Question from Shlomy Goldman in Cranston, Rhode Island:
I’m inspired by what you guys are doing. I’m growing my first garden ever this season (I’m on the east coast) and I’m doing it veganic! I brought in some leaf mold compost which I put on top of turned sod to start my garden. I think the compost is a bit carbon rich. I’ve already got a mixture of vegetables beginning to grow. Can you make a recommendation on amendments I should add? I am about to start making my own tofu. would the okara, the left over pulp from making soymilk be nitrogen rich? Is okara different from soybean meal? how would I use it for the crops? Any other suggestions?
Answer by Greg Litus, Animal Place horticulturist:
I had assumed that the leftovers from tofu manufacturing would be depleted of proteins and most other minerals. However, that isn’t the case. In a study about the various uses of okara published by the Journal of Agricultural and Food Chemistry, Characteristics and Use of Okara, the Soybean Residue from Soy Milk Production, the okara was found to be high in crude fibers but also contains 25% protein and other minerals as described in the article. The one thing missing from the article is okara’s potential as fertilizer.
Okara would be useful as a fertilizer in the same way that your leaf mold compost is a good soil amendment. All organic rich soil amendments depend on healthy soil microbial activity to break down the carbon. That process takes time and can initially cause a reduction in available nutrients to plants as the soil microbes sequester those nutrients. For that reason it is usually best to apply amendments like okara a few weeks to months before it is time to plant. That time period allows microbial action to take organic forms of nitrogen and phosphorous and make those nutrients available to the plant in an inorganic or mineralized form.
In the case of nitrogen, microbial activity will eventually cause slow denitrification while excess water will leach some nitrogen out of the root zone. Therefore, more nitrogen needs to added depending on the rate of loss. That can be achieved by growing green manures such as legumes (beans and peas) that have a symbiosis with bacteria that actually fix nitrogen into the soil from the atmosphere. When those crops are turned into the soil, the process of mineralization and denitrification starts all over again. In lieu of the green manures many of us just add compost or other plant-based amendments such as leaf mold compost, alfalfa or okara. These plant-based amendments will also add other nutrients like phosphorous that will not be lost to the atmosphere but have their own specific cycles in the soil/plant environment. The best gardens are ones that develop good fertility over time such that new additions of compost and other amendments replace the elements lost through harvest.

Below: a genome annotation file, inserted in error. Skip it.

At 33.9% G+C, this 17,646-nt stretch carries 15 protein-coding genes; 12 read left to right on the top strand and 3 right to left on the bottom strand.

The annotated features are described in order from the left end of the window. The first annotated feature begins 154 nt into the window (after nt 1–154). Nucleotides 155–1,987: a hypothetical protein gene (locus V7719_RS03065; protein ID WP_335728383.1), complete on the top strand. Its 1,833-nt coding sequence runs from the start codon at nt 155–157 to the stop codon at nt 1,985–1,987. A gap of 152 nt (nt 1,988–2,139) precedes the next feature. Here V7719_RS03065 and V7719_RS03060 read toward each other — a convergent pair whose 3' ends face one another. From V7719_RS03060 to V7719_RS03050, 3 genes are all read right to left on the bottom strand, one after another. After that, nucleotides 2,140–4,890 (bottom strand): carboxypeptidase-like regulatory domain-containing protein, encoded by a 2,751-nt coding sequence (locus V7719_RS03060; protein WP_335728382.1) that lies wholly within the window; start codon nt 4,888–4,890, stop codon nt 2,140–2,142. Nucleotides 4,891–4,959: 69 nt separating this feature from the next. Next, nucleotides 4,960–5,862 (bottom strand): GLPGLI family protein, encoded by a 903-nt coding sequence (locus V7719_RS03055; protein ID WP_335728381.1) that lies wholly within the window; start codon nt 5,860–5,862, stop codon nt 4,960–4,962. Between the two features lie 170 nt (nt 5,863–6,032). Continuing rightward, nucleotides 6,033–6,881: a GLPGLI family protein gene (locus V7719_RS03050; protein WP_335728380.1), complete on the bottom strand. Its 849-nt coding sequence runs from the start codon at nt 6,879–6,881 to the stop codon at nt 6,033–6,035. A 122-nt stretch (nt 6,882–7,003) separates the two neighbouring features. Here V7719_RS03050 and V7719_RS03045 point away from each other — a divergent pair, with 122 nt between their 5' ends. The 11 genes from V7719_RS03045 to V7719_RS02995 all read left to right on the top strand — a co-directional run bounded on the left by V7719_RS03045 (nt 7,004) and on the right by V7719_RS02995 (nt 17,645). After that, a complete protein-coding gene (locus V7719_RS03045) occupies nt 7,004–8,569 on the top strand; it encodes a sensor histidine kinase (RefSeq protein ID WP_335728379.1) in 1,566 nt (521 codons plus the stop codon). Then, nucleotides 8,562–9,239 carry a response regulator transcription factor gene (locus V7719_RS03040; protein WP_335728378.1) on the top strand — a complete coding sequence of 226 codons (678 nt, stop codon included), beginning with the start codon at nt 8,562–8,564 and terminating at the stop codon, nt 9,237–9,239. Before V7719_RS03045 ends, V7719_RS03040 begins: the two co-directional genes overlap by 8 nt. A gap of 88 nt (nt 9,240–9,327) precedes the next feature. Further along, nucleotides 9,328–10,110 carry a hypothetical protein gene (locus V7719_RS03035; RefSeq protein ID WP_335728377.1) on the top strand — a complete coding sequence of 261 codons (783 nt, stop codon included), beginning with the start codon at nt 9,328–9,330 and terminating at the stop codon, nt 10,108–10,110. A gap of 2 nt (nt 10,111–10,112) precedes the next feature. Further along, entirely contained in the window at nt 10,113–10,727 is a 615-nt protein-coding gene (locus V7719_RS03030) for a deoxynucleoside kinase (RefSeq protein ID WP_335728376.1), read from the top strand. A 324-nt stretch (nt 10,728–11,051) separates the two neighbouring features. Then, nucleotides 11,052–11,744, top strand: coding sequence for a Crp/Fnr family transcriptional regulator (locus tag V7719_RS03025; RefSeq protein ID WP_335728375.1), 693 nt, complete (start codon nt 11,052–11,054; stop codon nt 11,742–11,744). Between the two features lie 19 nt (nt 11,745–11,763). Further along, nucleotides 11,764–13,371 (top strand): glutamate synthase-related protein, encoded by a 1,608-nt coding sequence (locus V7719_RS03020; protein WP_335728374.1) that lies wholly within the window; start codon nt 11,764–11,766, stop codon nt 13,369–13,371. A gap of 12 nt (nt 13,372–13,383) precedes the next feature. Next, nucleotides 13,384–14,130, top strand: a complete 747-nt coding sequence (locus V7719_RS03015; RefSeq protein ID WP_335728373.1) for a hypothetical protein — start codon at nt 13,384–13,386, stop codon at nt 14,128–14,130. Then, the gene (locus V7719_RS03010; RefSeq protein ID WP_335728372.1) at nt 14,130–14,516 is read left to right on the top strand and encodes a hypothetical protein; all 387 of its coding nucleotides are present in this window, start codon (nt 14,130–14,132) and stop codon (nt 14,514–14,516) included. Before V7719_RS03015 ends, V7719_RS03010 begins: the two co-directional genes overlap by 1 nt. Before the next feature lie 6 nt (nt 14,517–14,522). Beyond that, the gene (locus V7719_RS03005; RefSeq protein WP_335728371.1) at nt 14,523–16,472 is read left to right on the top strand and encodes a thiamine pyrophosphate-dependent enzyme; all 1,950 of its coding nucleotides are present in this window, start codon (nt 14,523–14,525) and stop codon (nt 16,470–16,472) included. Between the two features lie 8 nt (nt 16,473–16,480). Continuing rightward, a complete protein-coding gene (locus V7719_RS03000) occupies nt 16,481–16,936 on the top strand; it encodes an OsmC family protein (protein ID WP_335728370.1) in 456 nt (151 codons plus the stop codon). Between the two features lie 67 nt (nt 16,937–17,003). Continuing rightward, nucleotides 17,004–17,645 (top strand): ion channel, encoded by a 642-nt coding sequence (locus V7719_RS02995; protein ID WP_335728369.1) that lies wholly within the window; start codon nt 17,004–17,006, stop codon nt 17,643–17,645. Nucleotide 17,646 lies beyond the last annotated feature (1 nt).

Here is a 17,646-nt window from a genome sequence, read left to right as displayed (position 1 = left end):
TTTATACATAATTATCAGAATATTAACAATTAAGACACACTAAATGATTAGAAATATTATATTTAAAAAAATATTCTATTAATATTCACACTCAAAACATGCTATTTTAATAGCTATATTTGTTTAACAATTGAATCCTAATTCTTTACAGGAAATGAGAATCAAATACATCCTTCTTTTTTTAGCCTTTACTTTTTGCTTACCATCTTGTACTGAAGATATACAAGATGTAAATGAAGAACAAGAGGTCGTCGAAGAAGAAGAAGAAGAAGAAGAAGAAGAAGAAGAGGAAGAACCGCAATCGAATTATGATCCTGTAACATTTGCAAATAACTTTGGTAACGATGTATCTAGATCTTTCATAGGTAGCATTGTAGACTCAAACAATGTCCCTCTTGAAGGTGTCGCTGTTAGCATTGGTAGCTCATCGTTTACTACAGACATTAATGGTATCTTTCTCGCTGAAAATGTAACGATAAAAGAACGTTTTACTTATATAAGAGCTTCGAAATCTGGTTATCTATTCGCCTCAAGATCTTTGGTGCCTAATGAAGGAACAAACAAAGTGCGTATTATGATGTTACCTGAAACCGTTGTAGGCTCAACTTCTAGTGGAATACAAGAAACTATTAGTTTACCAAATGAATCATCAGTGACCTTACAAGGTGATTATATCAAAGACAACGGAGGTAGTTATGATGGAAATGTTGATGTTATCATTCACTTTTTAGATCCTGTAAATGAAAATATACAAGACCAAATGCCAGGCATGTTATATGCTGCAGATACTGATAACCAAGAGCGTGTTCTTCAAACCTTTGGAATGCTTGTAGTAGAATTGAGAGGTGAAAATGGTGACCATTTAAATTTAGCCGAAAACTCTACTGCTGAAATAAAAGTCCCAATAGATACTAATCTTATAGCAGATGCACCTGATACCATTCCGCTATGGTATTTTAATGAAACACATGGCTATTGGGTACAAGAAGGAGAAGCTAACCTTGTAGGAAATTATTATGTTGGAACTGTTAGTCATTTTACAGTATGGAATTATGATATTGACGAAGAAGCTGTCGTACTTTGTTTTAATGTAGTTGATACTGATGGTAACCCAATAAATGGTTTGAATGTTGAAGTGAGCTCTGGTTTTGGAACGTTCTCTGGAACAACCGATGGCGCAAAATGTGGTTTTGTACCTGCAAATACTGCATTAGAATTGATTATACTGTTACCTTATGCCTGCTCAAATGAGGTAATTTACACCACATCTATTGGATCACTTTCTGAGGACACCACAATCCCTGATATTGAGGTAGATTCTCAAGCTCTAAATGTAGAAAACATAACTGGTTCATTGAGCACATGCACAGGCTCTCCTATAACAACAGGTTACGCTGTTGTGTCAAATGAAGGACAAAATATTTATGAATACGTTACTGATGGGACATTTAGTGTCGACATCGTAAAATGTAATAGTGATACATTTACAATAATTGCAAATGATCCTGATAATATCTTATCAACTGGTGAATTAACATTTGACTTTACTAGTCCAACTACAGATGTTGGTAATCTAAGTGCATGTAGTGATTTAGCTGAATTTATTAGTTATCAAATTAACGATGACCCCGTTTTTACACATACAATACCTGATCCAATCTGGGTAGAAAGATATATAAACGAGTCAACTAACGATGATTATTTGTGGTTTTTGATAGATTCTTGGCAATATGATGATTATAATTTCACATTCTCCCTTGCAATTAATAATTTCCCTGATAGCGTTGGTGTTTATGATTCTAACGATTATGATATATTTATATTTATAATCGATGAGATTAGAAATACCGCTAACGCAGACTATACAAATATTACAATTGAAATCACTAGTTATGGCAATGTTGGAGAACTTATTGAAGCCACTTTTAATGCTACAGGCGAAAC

Even when focusing on long-term soil development, there are times when we get it wrong and the plants starve because we intercepted the soil nutrient cycles at the wrong time. In those cases, readily available nutrients must be added to the soil to assure good plant growth. At our micro-farm we keep alfalfa tea brewing for that purpose. We also use very small amounts of synthetic fertilizers occasionally. One teaspoon of 10-10-10 goes a long way on young seedlings. When small amounts of synthetic fertilizer are applied to soils rich in organic matter and healthy microbial activity the whole system is enhanced. The negative side of synthetic fertilizer is obvious but when directly compared to blood and bone meals and fish emulsions the synthetic fertilizers have less environmental impact.
Like you, we have a strategy for long-term soil fertility that will eventually eliminate need for any emergency inputs. FYI we add soybean meal directly to the soil and take all other plant waste from the field and kitchen directly to the compost heap.
For those able to travel to Grass Valley, Greg will be giving a free introductory course on veganic farming at Animal Place on Tuesday, June 5, 6:30-8:30pm.